The temple was always the confluence of the Divine and the human. It was the place were the rift between man and his Maker was suspended in the interest of unfettered communion. There was, however, one major problem with the temple as it was: immobility. Born out of the desire to mark places where man had come face to face with God, the temple became a jail, a place where God, or gods, was chained. Of course, the temple in the desert went everywhere the Israelites did, it just wasn’t the same. How could God commune with man when while man was all over the world, God sat locked in one place? The pagans had lesser gods living everywhere and charms they could carry anywhere as ”embassies” of the gods. Jesus built a community.
With Jesus as the living cornerstone, every member is to be a living stone aligned to that cornerstone that the builders rejected. The community of believers is the place where humankind experiences the Presence of God. God is present with all humanity but at the Temple, they meet in the spirit of reconciliation. The community of believers is tasked with being God’s embrace of dying humanity, yes, even hostile humanity. A covenant forged with Abraham promised to bless the world through his progeny (Genesis 12:3) but in Jesus’ time, Abraham’s progeny had become painfully exclusive. A covenant had been forged with God’s people at Sinai to teach them to live as Children of God with priests as models but alas, by the time Jesus walked this earth, they were cruel leeches sucking the blood of those who dared approach the temple. Instead of modelling God to the people, they became obstacles in the way of those looking for God; sacrifices and feast days meant to point to God now served to obscure Him.

As said before, Jesus built a community. The Presence of God was no longer confined to lifeless walls around dead memories, no, it was to be where God wanted it all along: a kingdom of priests (Exodus 19:6). Thus Peter writes to this priesthood, this royal priesthood, reminding them that they contain the Presence of God. They are the living tent in which the Living Shekinah glory of the Lord resides. How precious these words must have been to these ostracised people! Second class citizens in a world increasingly hostile to them, they needed to be reminded that they more than mattered to God but were a vital part of His plan to extend His embrace to the whole world. This downtrodden and abused people was actually the power point that the world desperately needed to plug into if it were to access the glory of God.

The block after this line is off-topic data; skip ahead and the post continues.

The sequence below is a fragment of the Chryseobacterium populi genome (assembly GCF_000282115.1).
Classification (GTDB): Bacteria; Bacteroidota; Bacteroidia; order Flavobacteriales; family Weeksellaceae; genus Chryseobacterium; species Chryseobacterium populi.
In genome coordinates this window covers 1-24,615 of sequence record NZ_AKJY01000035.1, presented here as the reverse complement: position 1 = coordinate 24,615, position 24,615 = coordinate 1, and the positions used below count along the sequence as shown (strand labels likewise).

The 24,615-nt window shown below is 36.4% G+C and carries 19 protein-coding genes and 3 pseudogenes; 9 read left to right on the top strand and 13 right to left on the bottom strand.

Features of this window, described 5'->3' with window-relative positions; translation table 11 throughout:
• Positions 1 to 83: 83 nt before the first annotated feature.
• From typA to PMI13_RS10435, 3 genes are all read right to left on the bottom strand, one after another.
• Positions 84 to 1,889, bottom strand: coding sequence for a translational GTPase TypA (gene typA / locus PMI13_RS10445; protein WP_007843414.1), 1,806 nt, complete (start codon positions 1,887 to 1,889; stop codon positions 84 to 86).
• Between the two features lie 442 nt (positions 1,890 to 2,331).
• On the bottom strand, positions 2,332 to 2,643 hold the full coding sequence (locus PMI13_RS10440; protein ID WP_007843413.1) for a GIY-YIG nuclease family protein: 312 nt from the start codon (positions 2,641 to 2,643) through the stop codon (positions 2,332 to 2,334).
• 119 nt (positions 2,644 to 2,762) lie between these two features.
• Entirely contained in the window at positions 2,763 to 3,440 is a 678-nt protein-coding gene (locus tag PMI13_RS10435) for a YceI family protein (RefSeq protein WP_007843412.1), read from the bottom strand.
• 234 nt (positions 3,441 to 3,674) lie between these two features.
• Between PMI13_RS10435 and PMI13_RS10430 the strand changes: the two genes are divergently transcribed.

This knowledge was not meant to fill us with arrogance. Yes, we belong not to the world but we are in the world. The carnal mind chafes under humiliation and explodes in anger at the slightest provocation. Peter throws in a twist – we must bow to kings not despite our royal identity but because of it. Jesus suffered slights from all the “builders” that rejected Him yet He refused to ignite the insurrection that all waited for with bated breath. He knew who He was and kneeling before His disciples to do the most menial of tasks did not diminish Him in anyway but made Him shine all the brighter. Here is contrasted the confident humility of Christ against the brash arrogance of the tyrant whose illusory clout and authority cannot bear the test of humble service.

Rather than scare the world off with our royalty, we ought to conquer our passions and subject ourselves to the authorities in the world. If indeed, we are God’s temple, then our authority cannot come from our position but our content. Thus, we re amazed by the clergy that usurp power in the name of progress and safeguarding. All believers are priests (the women too) and are equal. Where did the haughty cleric find the space to monopolise God? When did his word become law?

Subduing the carnal mind is indispensable because nobody can be insulted and be convinced simultaneously. Our freedom and exaltation, as a result of adoption into God’s family, render it incumbent to convince as many as we can. Arrogance can attract people to church buildings but it can never draw them to the Presence. Christian love i.e. Deliberate benevolence, is the only tool that will win so many to the Way. Humility and confidence are rarely far from each other. Arrogance, be it of the cleric brusquely silencing the voice of dissent or of the laity viciously heckling those who believe differently, will only strengthen the obstinacy of the gospel’s enemies. We are free but freedom comes with responsibility. 

Having been adopted into Christ’s family, we no longer live for fleshly passion but for God. When the crackling of bruised but seething egos dies down, let voices raise their praise and celebrate the coming of age of a living stone in the living temple.

Thus, we bow before our persecutors, not because we fear them but because we would have them commune with the presence.
photo credit: Harry McGregor Glasgow cathedral via photopin (license)